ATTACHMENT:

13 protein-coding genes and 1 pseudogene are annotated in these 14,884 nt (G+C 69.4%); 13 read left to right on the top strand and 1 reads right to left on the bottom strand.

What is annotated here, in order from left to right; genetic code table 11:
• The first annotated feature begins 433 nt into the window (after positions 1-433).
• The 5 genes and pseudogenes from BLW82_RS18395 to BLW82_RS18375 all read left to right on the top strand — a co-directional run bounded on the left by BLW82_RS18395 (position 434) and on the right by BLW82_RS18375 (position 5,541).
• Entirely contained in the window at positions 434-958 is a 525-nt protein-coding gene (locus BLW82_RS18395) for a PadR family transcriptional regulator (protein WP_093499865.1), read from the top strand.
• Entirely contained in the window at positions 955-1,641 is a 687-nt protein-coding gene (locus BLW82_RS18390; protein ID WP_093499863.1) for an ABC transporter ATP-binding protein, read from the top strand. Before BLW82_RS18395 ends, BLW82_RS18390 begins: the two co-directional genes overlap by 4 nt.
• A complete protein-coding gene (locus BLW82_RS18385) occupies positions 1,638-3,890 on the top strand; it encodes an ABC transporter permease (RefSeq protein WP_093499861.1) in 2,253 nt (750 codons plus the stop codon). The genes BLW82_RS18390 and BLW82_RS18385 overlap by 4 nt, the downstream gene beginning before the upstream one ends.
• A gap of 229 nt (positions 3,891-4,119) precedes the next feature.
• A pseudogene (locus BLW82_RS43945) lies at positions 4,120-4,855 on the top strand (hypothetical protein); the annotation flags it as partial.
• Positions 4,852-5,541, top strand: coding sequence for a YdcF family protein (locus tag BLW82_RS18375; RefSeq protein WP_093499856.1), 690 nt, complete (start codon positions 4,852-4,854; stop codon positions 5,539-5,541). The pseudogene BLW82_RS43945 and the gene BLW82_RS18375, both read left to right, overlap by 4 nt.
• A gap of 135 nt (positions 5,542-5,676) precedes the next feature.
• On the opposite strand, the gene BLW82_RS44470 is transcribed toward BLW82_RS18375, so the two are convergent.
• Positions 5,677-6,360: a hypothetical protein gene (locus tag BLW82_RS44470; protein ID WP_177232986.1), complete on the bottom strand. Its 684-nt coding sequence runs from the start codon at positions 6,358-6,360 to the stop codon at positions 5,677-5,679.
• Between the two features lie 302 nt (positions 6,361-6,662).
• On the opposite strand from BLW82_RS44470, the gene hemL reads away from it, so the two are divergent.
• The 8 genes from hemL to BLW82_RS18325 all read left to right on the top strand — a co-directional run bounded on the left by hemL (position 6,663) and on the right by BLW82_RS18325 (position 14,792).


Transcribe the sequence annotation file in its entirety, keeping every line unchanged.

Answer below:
13 protein-coding genes and 1 pseudogene are annotated in these 14,884 nt (G+C 69.4%); 13 read left to right on the top strand and 1 reads right to left on the bottom strand.

What is annotated here, in order from left to right; genetic code table 11:
• The first annotated feature begins 433 nt into the window (after positions 1-433).
• The 5 genes and pseudogenes from BLW82_RS18395 to BLW82_RS18375 all read left to right on the top strand — a co-directional run bounded on the left by BLW82_RS18395 (position 434) and on the right by BLW82_RS18375 (position 5,541).
• Entirely contained in the window at positions 434-958 is a 525-nt protein-coding gene (locus BLW82_RS18395) for a PadR family transcriptional regulator (protein WP_093499865.1), read from the top strand.
• Entirely contained in the window at positions 955-1,641 is a 687-nt protein-coding gene (locus BLW82_RS18390; protein ID WP_093499863.1) for an ABC transporter ATP-binding protein, read from the top strand. Before BLW82_RS18395 ends, BLW82_RS18390 begins: the two co-directional genes overlap by 4 nt.
• A complete protein-coding gene (locus BLW82_RS18385) occupies positions 1,638-3,890 on the top strand; it encodes an ABC transporter permease (RefSeq protein WP_093499861.1) in 2,253 nt (750 codons plus the stop codon). The genes BLW82_RS18390 and BLW82_RS18385 overlap by 4 nt, the downstream gene beginning before the upstream one ends.
• A gap of 229 nt (positions 3,891-4,119) precedes the next feature.
• A pseudogene (locus BLW82_RS43945) lies at positions 4,120-4,855 on the top strand (hypothetical protein); the annotation flags it as partial.
• Positions 4,852-5,541, top strand: coding sequence for a YdcF family protein (locus tag BLW82_RS18375; RefSeq protein WP_093499856.1), 690 nt, complete (start codon positions 4,852-4,854; stop codon positions 5,539-5,541). The pseudogene BLW82_RS43945 and the gene BLW82_RS18375, both read left to right, overlap by 4 nt.
• A gap of 135 nt (positions 5,542-5,676) precedes the next feature.
• On the opposite strand, the gene BLW82_RS44470 is transcribed toward BLW82_RS18375, so the two are convergent.
• Positions 5,677-6,360: a hypothetical protein gene (locus tag BLW82_RS44470; protein ID WP_177232986.1), complete on the bottom strand. Its 684-nt coding sequence runs from the start codon at positions 6,358-6,360 to the stop codon at positions 5,677-5,679.
• Between the two features lie 302 nt (positions 6,361-6,662).
• On the opposite strand from BLW82_RS44470, the gene hemL reads away from it, so the two are divergent.
• The 8 genes from hemL to BLW82_RS18325 all read left to right on the top strand — a co-directional run bounded on the left by hemL (position 6,663) and on the right by BLW82_RS18325 (position 14,792).